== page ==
So, I had little doubt that this reluctant matey would fall foul of a size 18, clipping down the current. And, indeed, he came over, stopped within a centimetre, then returned to his station and to the feed, constantly snaking from side to side and occasionally rising. My host returned from fishing the upper half of the beat. “You still trying for that fish? Give him up. They’re rising all the way up the river.” Like every good fly fisherman, he knew I wouldn’t. Unless you’re bent on landing a leash for the frying pan, why give up the challenge of catching a hard fish for the certainty of hooking an easy one? We just had to break his menu code.

At that point, my fish sprung a surprise. He leapt 4in out of the water and nailed a mayfly. A few had hatched round 2pm and were now tacking down the wind and dipping into the river. I don’t tie mayflies – they’re fiddly and have never worked for me – but my host had some shop-bought beauties, true doppelgängers.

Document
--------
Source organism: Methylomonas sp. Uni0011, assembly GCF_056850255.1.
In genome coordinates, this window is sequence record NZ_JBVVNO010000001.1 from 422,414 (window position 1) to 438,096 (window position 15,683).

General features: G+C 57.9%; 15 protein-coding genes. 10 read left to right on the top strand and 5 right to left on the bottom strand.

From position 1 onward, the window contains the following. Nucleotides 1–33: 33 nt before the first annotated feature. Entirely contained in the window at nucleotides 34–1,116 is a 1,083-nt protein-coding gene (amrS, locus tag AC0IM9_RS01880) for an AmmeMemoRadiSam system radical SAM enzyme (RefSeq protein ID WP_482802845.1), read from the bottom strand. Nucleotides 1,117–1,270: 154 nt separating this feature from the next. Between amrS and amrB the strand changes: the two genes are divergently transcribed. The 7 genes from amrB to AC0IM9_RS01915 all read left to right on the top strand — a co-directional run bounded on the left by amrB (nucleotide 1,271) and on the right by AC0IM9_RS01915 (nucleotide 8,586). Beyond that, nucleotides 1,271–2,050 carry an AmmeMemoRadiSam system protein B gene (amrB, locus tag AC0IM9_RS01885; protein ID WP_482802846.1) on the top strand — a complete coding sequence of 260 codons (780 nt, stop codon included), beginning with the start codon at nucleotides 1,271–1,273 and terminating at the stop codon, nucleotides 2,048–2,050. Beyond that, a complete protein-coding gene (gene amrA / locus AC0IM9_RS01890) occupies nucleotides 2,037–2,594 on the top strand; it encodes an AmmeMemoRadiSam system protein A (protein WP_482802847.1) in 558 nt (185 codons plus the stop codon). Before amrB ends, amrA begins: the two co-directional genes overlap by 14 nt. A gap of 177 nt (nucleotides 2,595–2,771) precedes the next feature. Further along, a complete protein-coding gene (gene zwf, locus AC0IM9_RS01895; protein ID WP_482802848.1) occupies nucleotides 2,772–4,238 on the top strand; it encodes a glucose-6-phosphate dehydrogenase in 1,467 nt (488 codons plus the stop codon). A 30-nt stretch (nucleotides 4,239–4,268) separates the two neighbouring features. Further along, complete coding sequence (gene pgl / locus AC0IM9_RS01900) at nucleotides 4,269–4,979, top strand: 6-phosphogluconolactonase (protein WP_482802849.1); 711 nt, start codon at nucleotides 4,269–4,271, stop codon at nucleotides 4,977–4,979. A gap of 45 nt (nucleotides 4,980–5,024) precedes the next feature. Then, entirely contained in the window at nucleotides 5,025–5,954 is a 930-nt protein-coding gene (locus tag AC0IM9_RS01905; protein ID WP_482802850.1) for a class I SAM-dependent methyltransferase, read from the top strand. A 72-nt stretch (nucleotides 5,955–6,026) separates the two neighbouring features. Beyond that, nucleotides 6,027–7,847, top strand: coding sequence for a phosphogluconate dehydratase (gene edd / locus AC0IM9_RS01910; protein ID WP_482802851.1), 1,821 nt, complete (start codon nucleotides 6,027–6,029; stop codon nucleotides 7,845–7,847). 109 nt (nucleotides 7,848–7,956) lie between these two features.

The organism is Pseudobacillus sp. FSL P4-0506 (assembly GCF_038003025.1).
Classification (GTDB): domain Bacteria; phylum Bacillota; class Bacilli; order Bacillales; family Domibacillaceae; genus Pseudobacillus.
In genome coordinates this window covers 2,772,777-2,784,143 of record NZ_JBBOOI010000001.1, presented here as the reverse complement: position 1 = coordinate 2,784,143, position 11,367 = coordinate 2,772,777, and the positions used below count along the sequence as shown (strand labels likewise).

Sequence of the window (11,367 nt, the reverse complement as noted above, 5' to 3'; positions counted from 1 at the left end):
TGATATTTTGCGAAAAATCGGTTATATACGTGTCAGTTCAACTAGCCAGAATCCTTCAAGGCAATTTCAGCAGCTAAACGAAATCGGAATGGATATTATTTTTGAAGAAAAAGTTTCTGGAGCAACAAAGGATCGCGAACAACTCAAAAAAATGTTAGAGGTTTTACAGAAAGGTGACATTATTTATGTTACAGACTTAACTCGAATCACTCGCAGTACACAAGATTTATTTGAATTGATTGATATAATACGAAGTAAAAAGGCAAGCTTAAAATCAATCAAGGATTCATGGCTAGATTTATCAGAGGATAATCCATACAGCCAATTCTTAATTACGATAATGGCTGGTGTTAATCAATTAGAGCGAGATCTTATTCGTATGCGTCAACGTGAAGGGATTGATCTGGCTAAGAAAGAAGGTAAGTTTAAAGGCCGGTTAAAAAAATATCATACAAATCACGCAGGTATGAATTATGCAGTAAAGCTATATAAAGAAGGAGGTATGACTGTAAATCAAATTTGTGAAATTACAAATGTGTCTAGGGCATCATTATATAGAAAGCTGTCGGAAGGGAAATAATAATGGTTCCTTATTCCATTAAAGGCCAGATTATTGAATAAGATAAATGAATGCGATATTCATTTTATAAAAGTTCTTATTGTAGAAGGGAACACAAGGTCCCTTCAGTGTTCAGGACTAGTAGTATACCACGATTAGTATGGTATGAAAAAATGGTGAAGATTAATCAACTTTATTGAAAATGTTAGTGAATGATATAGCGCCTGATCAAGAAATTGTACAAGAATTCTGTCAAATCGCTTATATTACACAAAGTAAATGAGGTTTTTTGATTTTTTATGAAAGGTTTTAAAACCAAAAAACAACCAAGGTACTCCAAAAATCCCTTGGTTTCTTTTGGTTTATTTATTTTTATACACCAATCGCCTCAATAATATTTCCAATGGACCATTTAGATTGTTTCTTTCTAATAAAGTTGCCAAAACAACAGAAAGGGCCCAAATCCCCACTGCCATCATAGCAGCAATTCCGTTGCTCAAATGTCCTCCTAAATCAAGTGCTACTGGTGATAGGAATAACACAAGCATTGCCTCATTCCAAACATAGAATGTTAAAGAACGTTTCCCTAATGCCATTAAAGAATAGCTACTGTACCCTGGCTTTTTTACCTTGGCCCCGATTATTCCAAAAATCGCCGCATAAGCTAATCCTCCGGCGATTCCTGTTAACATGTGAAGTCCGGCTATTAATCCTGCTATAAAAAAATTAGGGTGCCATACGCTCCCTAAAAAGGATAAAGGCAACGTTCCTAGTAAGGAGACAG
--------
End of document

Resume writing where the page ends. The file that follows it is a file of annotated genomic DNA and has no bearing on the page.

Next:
It did not fool my finny friend but he was sufficiently well mannered to career over to the fly before returning to his little patch of gravel.


There’s a time to stop fly fishing and start smoking. After two cigarettes, I had a clearer picture of the fish. While he’d made the effort to snaffle the flying mayfly, his bread-and-butter was small, dark and just below the surface.

In the early days of the Lottery, when the public had not quite grasped the odds were 13,983,816 to one, the adverts featured a large celestial hand pointing to the winner. The fly was suddenly as obvious. Right at the bottom of the fly box was a manky, dishevelled size 16 deer hair Sedge. One cast and my friend was on. Two minutes later, a very cross brown trout was slipped back into the water.